Inevitably, there will soon be a conference, too—RePlatform: The Parallel Economy Convention, hosted in Las Vegas this March by a boutique New York brand consultancy and the anti-vaccination group Defeat the Mandates. Panels include “How to Red-Pill Others Into the Parallel Economy Without Blowing Up Your Company” and “Profiting From Cancel Culture.”
PublicSq. wants to become the central repository of this sprawling universe. Since conservatives began boycotting Bud Light, Seifert has said, they’ve seen an 800 percent increase in searches for beer on the site. That’s perhaps not too meaningful, given that, until recently, few people likely looked to an anti-abortion, family-friendly website to buy suds. But it’s a model PublicSq. is eagerly trying to replicate for its more than 55,000 sellers (which get vetted and must pledge not to publicly denigrate PublicSq.’s “five core values”). On the company’s blog, product substitutions abound. Customers can “Ditch Warby Parker” over its embrace of “LGBTQ+ corporate responsibility” and buy eyewear from Christian sunglasses company Zivah instead. They can swap Patagonia—for “literally handing their company over to ‘Mother Earth’” and supporting Black Lives Matter—for patriotic “outleisure” clothing brand Choona. Or buy anti-abortion protein bars, anti-vaccination probiotics, and teeth whiteners that don’t “virtue signal.”
As of late May, PublicSq. claimed to have more than a million registered customers, about double the number of users it had in March. Just before the company went public in July, it signed an advertising deal worth more than $1 million with former Fox host Tucker Carlson, marking the first commercial investment in Carlson’s new Twitter-based streaming show. (Omeed Malik, Axios reported, also plans to invest in Carlson’s media company through his investment firm, 1789 Capital.) And right around then, after news came that Bud Light was downsizing 350 workers, Seifert took to Twitter for another sort of victory lap, declaring that PublicSq. and RedBalloon would distribute the résumés of any interested laid-off Bud Light employees to its network of “non-woke,” “pro-America businesses.”
Is the GOP Losing Big Business?
There’s a tendency to think of consumer activism and boycotts as tools of the left, recalling the Montgomery bus boycott, the United Farm Workers’ grape boycott, or the divestment campaign against apartheid South Africa. Long before Bud Light, after all, there was a decades-long campaign against Coors, as University of La Verne history professor Allyson Brantley detailed in her recent book, Brewing a Boycott. Over the course of 30 years, a multifaceted coalition protested the brewery—first in the form of a 1950s labor struggle against the company’s union-busting; then as a 1960s “urban counterpart” to the United Farm Workers’ produce boycotts, because Coors wasn’t hiring Mexican Americans; then by queer activists in the 1970s, to demonstrate the power of the LGBTQ dollar; then as a more general progressive boycott in response to the Coors family’s right-wing politics. It was a durable, intensely organized effort that brought together multiple demographics working toward a shared end.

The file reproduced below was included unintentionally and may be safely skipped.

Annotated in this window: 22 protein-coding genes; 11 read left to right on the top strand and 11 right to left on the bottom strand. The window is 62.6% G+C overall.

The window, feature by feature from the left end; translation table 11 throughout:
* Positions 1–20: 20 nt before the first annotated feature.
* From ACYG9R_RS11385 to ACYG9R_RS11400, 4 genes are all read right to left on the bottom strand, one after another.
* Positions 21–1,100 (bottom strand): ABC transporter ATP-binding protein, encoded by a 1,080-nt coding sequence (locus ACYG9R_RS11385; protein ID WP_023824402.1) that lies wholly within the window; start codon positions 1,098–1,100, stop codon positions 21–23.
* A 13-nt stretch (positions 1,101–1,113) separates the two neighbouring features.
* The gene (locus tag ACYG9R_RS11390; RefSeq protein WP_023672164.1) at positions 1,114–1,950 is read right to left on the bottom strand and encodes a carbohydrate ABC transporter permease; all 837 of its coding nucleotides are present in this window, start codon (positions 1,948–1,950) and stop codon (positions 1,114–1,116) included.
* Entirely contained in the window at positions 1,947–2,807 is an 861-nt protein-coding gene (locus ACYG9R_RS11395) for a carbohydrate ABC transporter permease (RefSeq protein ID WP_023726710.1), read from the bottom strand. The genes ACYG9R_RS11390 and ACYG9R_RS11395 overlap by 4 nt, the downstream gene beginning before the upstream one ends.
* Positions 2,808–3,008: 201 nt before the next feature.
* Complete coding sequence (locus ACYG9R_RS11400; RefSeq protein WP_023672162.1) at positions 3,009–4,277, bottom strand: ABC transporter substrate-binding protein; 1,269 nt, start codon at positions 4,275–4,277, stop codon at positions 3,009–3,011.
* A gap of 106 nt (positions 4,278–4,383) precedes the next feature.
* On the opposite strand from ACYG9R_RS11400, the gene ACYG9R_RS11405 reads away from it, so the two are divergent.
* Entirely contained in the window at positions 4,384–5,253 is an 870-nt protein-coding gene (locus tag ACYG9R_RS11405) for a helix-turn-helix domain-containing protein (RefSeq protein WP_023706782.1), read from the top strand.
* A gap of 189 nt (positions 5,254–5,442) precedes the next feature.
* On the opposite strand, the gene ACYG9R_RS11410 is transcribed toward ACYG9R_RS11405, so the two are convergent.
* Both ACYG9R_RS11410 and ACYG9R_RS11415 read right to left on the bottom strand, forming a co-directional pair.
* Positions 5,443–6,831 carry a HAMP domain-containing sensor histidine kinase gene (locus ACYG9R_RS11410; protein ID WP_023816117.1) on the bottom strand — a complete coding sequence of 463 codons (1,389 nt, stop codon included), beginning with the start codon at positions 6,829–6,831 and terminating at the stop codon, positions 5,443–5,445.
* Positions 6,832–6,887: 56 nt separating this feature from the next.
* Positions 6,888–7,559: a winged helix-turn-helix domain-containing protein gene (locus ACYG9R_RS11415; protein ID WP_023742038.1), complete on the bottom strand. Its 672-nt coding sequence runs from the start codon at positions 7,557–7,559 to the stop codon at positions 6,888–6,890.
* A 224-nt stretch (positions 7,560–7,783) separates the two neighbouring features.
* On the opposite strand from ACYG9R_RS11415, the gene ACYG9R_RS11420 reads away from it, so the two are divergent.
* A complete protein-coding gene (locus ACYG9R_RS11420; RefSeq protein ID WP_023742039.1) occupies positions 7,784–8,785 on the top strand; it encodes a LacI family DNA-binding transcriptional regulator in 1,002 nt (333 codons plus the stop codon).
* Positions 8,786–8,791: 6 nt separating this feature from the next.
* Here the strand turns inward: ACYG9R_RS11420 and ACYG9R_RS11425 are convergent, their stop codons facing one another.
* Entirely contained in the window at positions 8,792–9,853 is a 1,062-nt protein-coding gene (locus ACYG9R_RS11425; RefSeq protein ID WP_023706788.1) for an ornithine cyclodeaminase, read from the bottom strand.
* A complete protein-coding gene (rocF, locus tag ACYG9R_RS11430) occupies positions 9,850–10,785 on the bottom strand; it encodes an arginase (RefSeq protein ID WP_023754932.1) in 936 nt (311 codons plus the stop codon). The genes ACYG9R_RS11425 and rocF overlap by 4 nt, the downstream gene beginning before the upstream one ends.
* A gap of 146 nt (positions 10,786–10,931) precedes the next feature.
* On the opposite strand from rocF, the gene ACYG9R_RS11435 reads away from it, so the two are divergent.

But the right has long played this game, too. According to Cornell historian Lawrence Glickman, author of Buying Power: A History of Consumer Activism in America, segregationists used economic pressure to target companies like Ford or Philip Morris for donating to integrationist causes and boycotted TV shows with interracial casts. A century before that, there were dueling boycotts over slavery, as Northern abolitionists set up “free produce” stores, selling foods that didn’t rely on slave labor, while the South built a corresponding “nonintercourse” movement, pledging to boycott Northern-made goods. “One thing I’m not sure about in terms of this current movement,” Glickman said, “is whether they want this niche to become mainstream and dominant, or whether they’re happy for it to be like the free produce people,” with tiny stores “where the clothes were ugly and the candy tasted terrible.”
It’s a good question. But so far the parallel economy doesn’t seem to be one thing. Is it viral videos of conservatives shooting at 12-packs or calling Target satanic, to starve mainstream companies into compliance? Yes. Is it the creation of a ban-proof internet, where neither bigoted speech nor insurrectionist organizing will cost conservatives their platforms? Also yes. Is it the next “positive” step, as PublicSq. describes it, to create a universe of moral purchasing, in service of a larger ecosystem to come? That, too. For others still, it’s the creation of a more holistic alternative order, akin to The Benedict Option’s advice that conservatives withdraw from an irredeemable world.
For the political right at large, it’s also part of an ongoing realignment—in image, at least, if not reality—in which Republicans are changing their relationship to corporate America.
This spring, former Bill Clinton adviser Mark Penn and Yale management professor Jeffrey Sonnenfeld wrote in Time about “how the GOP lost Big Business,” as CEOs broke ranks with Republicans on social issues, and Republican politicians retaliated with legal threats and new laws. In this new war, they wrote, there were multiple fronts. One focused on broad corporate support for diversity policies and actions against states that discriminate, such as PayPal’s 2016 decision to cancel plans for a facility in North Carolina, after the state passed the nation’s first anti-trans “bathroom bill.” Another was over environmental, social, and governance, or ESG, standards in investing, as corporations and financial entities began to factor issues like climate change impact into their business decisions. Beyond those, much as corporate America enjoyed Trump’s tax cuts, they were perturbed by the social instability that accompanied them, and after the January 6 riots, numerous companies suspended donations to legislators who refused to certify Biden’s win.
These changes have caused some bewildering reconfigurations in how politicians talk about business, as Republicans use all the legislative and administrative tools at their disposal to threaten and censure certain companies, and Democrats—some Democrats—clamor to defend the free market, as when Representative Maxine Waters denounced the GOP this July as “anti-capitalist, anti-investor, anti-business, and anti-American.”